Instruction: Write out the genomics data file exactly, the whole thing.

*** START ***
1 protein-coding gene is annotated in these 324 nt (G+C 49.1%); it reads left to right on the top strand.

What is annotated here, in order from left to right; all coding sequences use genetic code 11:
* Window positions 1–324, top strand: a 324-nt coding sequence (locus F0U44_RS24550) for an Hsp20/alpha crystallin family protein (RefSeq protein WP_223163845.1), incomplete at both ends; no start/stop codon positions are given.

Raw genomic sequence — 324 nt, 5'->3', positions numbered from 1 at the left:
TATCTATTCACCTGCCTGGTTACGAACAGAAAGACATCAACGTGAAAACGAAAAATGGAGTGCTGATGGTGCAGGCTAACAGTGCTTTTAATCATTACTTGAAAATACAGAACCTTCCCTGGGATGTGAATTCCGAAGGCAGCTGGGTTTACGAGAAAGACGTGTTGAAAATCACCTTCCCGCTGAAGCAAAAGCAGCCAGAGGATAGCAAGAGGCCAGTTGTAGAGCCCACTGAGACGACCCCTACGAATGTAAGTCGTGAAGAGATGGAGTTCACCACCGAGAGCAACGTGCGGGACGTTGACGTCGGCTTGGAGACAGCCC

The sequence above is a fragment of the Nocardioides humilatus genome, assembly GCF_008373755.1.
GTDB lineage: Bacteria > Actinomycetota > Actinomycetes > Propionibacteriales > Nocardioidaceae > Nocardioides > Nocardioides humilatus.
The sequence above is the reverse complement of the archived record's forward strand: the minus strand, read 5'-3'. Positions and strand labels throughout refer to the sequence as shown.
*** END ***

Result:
1 protein-coding gene is annotated in these 324 nt (G+C 49.1%); it reads left to right on the top strand.

What is annotated here, in order from left to right; all coding sequences use genetic code 11:
* Window positions 1–324, top strand: a 324-nt coding sequence (locus F0U44_RS24550) for an Hsp20/alpha crystallin family protein (RefSeq protein WP_223163845.1), incomplete at both ends; no start/stop codon positions are given.

Raw genomic sequence — 324 nt, 5'->3', positions numbered from 1 at the left:
TATCTATTCACCTGCCTGGTTACGAACAGAAAGACATCAACGTGAAAACGAAAAATGGAGTGCTGATGGTGCAGGCTAACAGTGCTTTTAATCATTACTTGAAAATACAGAACCTTCCCTGGGATGTGAATTCCGAAGGCAGCTGGGTTTACGAGAAAGACGTGTTGAAAATCACCTTCCCGCTGAAGCAAAAGCAGCCAGAGGATAGCAAGAGGCCAGTTGTAGAGCCCACTGAGACGACCCCTACGAATGTAAGTCGTGAAGAGATGGAGTTCACCACCGAGAGCAACGTGCGGGACGTTGACGTCGGCTTGGAGACAGCCC

The sequence above is a fragment of the Nocardioides humilatus genome, assembly GCF_008373755.1.
GTDB lineage: Bacteria > Actinomycetota > Actinomycetes > Propionibacteriales > Nocardioidaceae > Nocardioides > Nocardioides humilatus.
The sequence above is the reverse complement of the archived record's forward strand: the minus strand, read 5'-3'. Positions and strand labels throughout refer to the sequence as shown.